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February 15, 2021 35 min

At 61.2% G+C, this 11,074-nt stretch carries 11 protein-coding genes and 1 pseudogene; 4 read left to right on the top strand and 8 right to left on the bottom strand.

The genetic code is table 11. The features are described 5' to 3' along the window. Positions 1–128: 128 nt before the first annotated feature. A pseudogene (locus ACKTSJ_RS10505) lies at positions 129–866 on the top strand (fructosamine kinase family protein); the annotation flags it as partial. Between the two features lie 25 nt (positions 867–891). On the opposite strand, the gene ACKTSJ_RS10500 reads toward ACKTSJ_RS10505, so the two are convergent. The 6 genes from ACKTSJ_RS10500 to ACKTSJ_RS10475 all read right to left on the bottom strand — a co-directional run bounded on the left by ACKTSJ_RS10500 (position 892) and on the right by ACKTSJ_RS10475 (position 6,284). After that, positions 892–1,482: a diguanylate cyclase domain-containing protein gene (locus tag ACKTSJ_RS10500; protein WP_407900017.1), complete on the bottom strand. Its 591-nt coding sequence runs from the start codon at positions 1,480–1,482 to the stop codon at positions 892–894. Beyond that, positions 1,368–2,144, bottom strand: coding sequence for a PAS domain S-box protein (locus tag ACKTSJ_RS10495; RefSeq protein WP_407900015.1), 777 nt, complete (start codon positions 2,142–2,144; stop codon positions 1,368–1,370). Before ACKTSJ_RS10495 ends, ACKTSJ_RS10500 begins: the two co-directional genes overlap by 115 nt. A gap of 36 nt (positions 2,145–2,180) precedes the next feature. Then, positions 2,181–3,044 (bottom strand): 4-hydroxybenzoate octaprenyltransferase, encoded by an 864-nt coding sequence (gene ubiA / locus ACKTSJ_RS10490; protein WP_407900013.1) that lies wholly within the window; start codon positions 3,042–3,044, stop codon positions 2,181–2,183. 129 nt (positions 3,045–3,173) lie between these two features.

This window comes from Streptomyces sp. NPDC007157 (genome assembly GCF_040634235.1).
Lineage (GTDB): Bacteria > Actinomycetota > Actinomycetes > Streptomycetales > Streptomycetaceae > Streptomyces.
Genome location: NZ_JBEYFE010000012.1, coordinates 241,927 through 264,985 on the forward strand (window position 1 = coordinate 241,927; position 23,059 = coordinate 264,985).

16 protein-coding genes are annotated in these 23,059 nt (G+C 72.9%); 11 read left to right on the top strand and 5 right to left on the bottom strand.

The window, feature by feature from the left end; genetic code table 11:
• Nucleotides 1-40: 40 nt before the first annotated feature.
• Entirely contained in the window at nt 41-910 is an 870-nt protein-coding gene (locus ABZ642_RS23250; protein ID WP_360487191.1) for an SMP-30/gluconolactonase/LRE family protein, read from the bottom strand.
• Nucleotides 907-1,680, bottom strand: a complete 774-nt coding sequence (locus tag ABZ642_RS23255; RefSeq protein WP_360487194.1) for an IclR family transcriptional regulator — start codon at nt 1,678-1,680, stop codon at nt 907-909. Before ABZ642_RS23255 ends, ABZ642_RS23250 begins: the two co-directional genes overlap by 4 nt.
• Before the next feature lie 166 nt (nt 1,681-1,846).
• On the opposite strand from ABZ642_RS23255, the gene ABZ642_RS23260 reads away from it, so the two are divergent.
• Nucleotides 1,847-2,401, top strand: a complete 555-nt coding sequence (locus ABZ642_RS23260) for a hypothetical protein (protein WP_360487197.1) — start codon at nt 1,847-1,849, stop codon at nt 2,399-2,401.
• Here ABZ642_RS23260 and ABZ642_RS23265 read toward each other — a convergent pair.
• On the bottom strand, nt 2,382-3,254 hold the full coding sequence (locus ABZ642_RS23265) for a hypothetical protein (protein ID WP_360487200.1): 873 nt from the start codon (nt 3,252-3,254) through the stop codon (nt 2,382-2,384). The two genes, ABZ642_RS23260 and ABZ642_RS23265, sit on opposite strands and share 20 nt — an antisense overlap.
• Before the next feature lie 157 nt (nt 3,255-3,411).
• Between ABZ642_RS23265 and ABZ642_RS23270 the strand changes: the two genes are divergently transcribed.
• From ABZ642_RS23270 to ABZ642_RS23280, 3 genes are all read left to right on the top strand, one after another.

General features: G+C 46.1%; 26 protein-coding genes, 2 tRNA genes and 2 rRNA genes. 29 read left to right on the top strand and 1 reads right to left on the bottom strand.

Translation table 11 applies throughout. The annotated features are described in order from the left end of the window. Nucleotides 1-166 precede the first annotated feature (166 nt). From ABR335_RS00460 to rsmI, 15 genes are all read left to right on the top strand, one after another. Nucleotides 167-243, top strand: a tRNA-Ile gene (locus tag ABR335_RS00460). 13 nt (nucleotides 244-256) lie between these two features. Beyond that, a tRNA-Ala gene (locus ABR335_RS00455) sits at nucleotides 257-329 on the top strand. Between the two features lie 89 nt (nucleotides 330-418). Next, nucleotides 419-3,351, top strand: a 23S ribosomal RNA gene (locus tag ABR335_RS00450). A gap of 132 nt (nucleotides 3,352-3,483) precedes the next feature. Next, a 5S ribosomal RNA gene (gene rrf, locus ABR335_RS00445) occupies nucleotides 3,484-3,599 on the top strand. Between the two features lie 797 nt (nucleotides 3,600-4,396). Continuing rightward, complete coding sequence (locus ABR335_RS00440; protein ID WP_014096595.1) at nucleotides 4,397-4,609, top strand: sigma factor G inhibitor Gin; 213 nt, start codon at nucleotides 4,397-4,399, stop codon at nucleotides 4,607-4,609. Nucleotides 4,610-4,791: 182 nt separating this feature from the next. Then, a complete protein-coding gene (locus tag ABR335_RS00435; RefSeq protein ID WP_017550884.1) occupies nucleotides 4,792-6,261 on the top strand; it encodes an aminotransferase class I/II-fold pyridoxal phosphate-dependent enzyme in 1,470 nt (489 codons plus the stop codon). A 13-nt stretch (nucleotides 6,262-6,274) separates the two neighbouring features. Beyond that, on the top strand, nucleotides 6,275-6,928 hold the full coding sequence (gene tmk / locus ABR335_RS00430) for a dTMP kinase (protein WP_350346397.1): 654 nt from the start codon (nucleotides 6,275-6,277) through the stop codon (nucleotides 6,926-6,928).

In this episode of Functional Medicine Research, I interview Ashok Gupta about his limbic system retraining program. Trauma of any kind can change the brain and nervous system in a way that prevents one from getting well. Many people never get well because they don't address the underlying trauma that has triggered or contributed to their health challenges. If you've tried eating right, exercising, sleeping well, taken the best supplements, and managed your stress, but you still aren't feeling well, your brain and nervous system may be out of balance. The Gupta Program is designed to change the neuroplasticity of your brain and nervous system so you can heal and feel well again. We discuss a new and exciting published paper that validates this method of limbic system retraining. Full Transcript on Limbic System Retraining Interview Dr. Hedberg: Well, welcome everyone to "Functional Medicine Research." I'm Dr. Hedberg, and I'm very excited today to talk to Ashok Gupta about limbic system retraining. And Ashok is an internationally renowned speaker, filmmaker, and health practitioner who has dedicated his life to supporting people through chronic illness and achieving their potential. Ashok suffered from myalgic encephalomyelitis or chronic fatigue syndrome about 25 years ago when he was studying at Cambridge University, and through neurological research that he conducted, he managed to get himself 100% better. He then set up a clinic to treat others and then published the well-known recovery program known as "The Gupta Program" in 2007. He's published several medical papers and he's continually researching these conditions. You can find out more information at Ashok, thanks for coming on the program. Ashok: Thank you so much for inviting me. Very excited to be here. Dr. Hedberg: Yeah. So, the limbic system is something that I've been interested in since I started practicing 17 years ago, and you know, I have a variety of recommendations that I give to patients for that. You know, things like meditation, mindfulness training, therapy, or just a number of things, but your particular limbic system-intensive program, I heard about it recently and became very interested in it. And why don't we begin by talking about just the limbic system itself? Can you give people kind of an overview of what the limbic system does and why it's important? Ashok: Yes. So, there are many different ways of describing the limbic system. I think primarily if we start with this idea of it being a defensive system to ensure survival, right? So, most people would associate the limbic system with our emotional responses and medicine often separates the kind of psychology and the emotional responses from defense responses as if they're something different, you know, physiological defense responses versus emotional defense responses. But I see the limbic system as the automatic survival systems that we've inherited over generations of different animals and whatever that actually create responses that ensure survival. And so, a fight or flight response, a fear response, an anger response, a memory of a previous experience, all of these things are designed to ensure survival. So, that is for me the primary motive or motivation of that limbic system. And within that limbic system, there are different structures that play specific roles. And a lot of our research focuses on the amygdala, which are two almond-shaped structures that sit behind our eyes that essentially are taking all the incoming information from the outer world and the inner world, process it according to the previous experiences we've had in life, our memories, and then creates a coordinated response across the brain to ensure survival, yeah? And one way to look at this Dr. Hedberg, which I find fascinating is to ask the biggest question of all, you know, why are we here? And we can answer that question from a philosophical perspective,
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